Describe the challenges you have faced – career and social if any.

That’s an easy one. To be honest, one of the lingering effects is daily pain. I have early arthritis & other permanent damage in and around my right foot and even though I don’t notice it all the time, others do. For years, I’ve fielded the questions “Did you hurt yourself?” or “Why are you limping?” Fact of the matter is, I don’t even realize it half the time but when I walk, it becomes slightly noticeable to others. I never really go into detail when asked; I just kind of brush it off. My darkest days were in junior high school & the first half of high school. The kids were just straight up mean & not very nice to me because (at the time) I wore a brace and had those difficulties a lot more visible to the naked eye. Even some I had grown up with and went through grade school with me that already knew my situation but went along with the crowd because it was apparently the “cool” thing to do. I’m not saying everyone was so callous but there were a good bunch that were understanding and mature but they were definitely with me in the minority. Some of them, I’m blessed to still have around in my life as those others have just faded away into obscurity.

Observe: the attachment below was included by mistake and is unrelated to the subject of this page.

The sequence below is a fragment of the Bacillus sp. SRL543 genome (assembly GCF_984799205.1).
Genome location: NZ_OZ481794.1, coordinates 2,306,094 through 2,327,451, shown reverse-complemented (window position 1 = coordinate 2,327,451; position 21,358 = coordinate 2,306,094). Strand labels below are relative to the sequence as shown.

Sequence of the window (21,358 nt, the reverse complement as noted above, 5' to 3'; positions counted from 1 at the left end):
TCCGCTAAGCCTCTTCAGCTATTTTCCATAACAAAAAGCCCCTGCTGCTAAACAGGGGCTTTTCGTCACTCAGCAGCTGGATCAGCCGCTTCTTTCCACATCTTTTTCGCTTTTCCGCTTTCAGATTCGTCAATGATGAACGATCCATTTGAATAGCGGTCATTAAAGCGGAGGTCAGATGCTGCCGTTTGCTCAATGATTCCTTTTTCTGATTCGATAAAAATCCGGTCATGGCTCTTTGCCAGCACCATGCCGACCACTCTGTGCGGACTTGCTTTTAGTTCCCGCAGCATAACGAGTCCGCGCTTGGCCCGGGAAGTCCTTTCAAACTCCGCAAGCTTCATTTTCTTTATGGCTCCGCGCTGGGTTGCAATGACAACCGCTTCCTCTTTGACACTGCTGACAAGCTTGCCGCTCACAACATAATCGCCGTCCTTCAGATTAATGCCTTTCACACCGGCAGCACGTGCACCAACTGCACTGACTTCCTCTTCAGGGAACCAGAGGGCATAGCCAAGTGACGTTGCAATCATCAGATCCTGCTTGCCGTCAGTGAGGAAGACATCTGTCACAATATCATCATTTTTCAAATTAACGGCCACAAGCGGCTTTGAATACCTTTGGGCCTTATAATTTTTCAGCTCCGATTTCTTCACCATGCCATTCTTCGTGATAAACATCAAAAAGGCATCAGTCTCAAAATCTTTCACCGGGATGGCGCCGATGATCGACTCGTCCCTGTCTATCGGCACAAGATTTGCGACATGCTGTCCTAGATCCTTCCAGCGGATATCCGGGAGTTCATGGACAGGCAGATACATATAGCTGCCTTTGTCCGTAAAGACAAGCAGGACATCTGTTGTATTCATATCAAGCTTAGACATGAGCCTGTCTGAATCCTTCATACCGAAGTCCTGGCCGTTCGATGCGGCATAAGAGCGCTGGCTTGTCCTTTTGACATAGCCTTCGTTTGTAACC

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Bryan: It was a great day pushing each other at the Spartan Race. I am forever grateful that I met you.

Lessons Learned:

  • When you think you are going through a tough time, there may be others going through a lot worse. Keep pushing on. Never give up, trust me you won’t believe how much you can push yourself through.